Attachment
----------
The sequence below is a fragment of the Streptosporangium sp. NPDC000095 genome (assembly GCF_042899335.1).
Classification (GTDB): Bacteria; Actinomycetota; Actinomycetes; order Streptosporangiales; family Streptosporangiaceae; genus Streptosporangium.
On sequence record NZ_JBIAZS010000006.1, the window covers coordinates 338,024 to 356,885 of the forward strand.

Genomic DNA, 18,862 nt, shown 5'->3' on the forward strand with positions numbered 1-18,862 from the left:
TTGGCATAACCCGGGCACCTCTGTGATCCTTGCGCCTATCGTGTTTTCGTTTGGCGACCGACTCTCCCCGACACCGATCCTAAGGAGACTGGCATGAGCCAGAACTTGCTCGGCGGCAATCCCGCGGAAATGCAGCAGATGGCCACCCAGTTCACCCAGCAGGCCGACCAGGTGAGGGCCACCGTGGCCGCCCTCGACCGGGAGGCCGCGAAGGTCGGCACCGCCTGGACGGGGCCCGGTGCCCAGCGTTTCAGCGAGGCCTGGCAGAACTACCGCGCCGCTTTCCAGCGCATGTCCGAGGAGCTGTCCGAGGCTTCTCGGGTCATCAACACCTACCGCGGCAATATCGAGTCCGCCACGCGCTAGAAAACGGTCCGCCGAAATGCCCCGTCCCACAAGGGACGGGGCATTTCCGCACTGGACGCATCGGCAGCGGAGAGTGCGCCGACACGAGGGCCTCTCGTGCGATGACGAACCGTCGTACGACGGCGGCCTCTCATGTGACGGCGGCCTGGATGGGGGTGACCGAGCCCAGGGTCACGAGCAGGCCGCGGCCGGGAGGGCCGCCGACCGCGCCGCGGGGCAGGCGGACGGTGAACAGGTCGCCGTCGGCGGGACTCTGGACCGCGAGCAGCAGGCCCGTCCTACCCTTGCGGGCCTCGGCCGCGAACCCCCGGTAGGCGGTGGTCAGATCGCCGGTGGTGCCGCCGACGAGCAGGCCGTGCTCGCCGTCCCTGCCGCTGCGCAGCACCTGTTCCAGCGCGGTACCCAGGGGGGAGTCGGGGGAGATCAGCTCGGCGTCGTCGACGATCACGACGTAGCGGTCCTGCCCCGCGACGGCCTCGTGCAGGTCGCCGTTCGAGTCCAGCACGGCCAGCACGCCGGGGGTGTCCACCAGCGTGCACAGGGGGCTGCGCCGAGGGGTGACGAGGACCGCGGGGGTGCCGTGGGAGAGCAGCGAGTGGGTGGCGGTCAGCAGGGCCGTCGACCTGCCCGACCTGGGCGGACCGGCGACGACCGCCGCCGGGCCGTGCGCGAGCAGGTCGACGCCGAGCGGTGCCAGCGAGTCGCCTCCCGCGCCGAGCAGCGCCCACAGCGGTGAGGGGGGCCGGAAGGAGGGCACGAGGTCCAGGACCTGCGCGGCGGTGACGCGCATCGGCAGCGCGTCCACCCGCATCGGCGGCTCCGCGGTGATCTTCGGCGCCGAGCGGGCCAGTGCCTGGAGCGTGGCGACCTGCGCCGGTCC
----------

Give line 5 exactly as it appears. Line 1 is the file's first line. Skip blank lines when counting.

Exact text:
TTGGCATAACCCGGGCACCTCTGTGATCCTTGCGCCTATCGTGTTTTCGTTTGGCGACCGACTCTCCCCGACACCGATCCTAAGGAGACTGGCATGAGCCAGAACTTGCTCGGCGGCAATCCCGCGGAAATGCAGCAGATGGCCACCCAGTTCACCCAGCAGGCCGACCAGGTGAGGGCCACCGTGGCCGCCCTCGACCGGGAGGCCGCGAAGGTCGGCACCGCCTGGACGGGGCCCGGTGCCCAGCGTTTCAGCGAGGCCTGGCAGAACTACCGCGCCGCTTTCCAGCGCATGTCCGAGGAGCTGTCCGAGGCTTCTCGGGTCATCAACACCTACCGCGGCAATATCGAGTCCGCCACGCGCTAGAAAACGGTCCGCCGAAATGCCCCGTCCCACAAGGGACGGGGCATTTCCGCACTGGACGCATCGGCAGCGGAGAGTGCGCCGACACGAGGGCCTCTCGTGCGATGACGAACCGTCGTACGACGGCGGCCTCTCATGTGACGGCGGCCTGGATGGGGGTGACCGAGCCCAGGGTCACGAGCAGGCCGCGGCCGGGAGGGCCGCCGACCGCGCCGCGGGGCAGGCGGACGGTGAACAGGTCGCCGTCGGCGGGACTCTGGACCGCGAGCAGCAGGCCCGTCCTACCCTTGCGGGCCTCGGCCGCGAACCCCCGGTAGGCGGTGGTCAGATCGCCGGTGGTGCCGCCGACGAGCAGGCCGTGCTCGCCGTCCCTGCCGCTGCGCAGCACCTGTTCCAGCGCGGTACCCAGGGGGGAGTCGGGGGAGATCAGCTCGGCGTCGTCGACGATCACGACGTAGCGGTCCTGCCCCGCGACGGCCTCGTGCAGGTCGCCGTTCGAGTCCAGCACGGCCAGCACGCCGGGGGTGTCCACCAGCGTGCACAGGGGGCTGCGCCGAGGGGTGACGAGGACCGCGGGGGTGCCGTGGGAGAGCAGCGAGTGGGTGGCGGTCAGCAGGGCCGTCGACCTGCCCGACCTGGGCGGACCGGCGACGACCGCCGCCGGGCCGTGCGCGAGCAGGTCGACGCCGAGCGGTGCCAGCGAGTCGCCTCCCGCGCCGAGCAGCGCCCACAGCGGTGAGGGGGGCCGGAAGGAGGGCACGAGGTCCAGGACCTGCGCGGCGGTGACGCGCATCGGCAGCGCGTCCACCCGCATCGGCGGCTCCGCGGTGATCTTCGGCGCCGAGCGGGCCAGTGCCTGGAGCGTGGCGACCTGCGCCGGTCC